The barrio is quite attractive, although many of the stores have a decidedly tourist nature to them.  The jewelry in some of these stores is actually pretty amazing; artisans are at their benches.  Much of the area has white-washed walls, with flower pots hanging everywhere.  We haven’t been to Greece yet, but we think it must look something like this.


Residential areas are quite attractive, and courtyard gardens are a big deal here – which is also reflected in the greenery in some of the restaurants, as shown in the last two photos below.

First we’re going to show you the Alcazar – Castle of the Christian Kings.  It’s an impressive fortress from the outside and the inside gardens are attractive.  We didn’t pony up the admission fee, but did buy tickets for an evening concert being held on the grounds, hence the evening pics of the gardens.  Alas, the concert was cancelled when it started to sprinkle just before starting time (musicians have expensive instruments).

Now for the Mezquita.   We are going to show you a lot of pictures, because it is such an amazing place.  It was built and expanded from the 700’s to the 900’s so it’s – what? – about 1300 years old.  Today it’s one of Europe’s most breathtaking examples of Spanish Muslim architecture; back then it was the heart of what was the grandest city of the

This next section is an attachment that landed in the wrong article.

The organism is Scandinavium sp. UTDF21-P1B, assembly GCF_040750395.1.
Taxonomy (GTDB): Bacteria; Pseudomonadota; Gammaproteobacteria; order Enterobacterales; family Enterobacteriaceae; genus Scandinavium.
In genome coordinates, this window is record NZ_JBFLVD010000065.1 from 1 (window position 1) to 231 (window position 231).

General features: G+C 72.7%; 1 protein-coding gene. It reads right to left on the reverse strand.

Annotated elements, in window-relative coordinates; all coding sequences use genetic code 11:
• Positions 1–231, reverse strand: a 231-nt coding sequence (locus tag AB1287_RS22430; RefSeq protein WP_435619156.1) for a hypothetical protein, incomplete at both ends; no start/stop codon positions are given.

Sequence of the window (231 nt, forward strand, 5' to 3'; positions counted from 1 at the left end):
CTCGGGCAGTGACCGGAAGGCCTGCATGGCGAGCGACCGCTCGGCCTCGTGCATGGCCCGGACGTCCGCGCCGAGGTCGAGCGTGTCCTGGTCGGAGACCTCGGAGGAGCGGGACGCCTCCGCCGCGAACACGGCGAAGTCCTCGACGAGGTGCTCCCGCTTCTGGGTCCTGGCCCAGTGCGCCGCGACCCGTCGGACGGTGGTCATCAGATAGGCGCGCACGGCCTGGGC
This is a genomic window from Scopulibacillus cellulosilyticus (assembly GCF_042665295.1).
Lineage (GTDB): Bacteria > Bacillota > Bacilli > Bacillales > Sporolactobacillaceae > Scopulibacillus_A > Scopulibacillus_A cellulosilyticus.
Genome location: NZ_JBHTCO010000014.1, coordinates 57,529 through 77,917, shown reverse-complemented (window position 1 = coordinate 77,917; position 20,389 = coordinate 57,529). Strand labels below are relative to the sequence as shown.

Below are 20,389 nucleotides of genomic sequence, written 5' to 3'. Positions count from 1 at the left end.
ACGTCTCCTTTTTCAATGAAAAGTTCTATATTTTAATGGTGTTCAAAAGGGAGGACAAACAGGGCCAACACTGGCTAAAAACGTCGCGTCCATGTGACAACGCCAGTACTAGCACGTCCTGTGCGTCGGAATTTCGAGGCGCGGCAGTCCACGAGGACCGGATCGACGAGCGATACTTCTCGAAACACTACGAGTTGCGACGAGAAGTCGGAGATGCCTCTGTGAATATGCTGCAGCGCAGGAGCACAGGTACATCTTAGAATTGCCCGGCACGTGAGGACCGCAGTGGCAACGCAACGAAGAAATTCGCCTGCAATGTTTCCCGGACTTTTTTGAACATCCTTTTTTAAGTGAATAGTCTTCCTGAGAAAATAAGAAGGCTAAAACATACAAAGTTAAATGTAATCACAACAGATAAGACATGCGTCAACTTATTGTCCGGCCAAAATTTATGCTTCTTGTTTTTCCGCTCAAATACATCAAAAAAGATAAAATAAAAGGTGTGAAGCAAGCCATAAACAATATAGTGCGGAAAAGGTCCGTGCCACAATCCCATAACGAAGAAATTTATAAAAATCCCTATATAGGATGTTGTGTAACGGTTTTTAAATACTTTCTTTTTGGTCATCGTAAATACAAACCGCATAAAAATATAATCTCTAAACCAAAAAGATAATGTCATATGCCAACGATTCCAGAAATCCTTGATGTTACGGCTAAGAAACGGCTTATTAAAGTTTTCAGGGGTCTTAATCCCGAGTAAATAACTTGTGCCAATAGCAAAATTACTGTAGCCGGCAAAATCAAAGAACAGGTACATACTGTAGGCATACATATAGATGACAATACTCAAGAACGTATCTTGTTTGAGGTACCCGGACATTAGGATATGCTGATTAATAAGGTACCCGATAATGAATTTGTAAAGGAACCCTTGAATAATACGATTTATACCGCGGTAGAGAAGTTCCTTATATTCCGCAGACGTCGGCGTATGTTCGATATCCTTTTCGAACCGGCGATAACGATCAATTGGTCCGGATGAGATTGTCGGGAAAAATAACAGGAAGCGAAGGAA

medieval world.  From the pictures above, you can see that the mosque is absolutely massive!  It goes on forever.  Also note that the walls are far from plain; even after 1200 or so years the (no longer used) entrances are impressively beautiful, shown below.

Now let’s go inside.  One enters first through a grand portal into the Patio de los Naranjos (Courtyard of the Oranges) where Muslims would perfom a ritual washing before entering to worship.  The massive bronze door at the entrance looks exactly like the one in the cathedral in Sevilla (July 11, 2013, “Sevilla and its Cathedral”).  It’s magnificent.

From the courtyard, with its orange trees arranged in spaced rows, one enters the mosque – into a forest of delicate columns that line up with the rows of orange trees in the courtyard, essentially joining outside to inside.  The 900 columns, some from as early as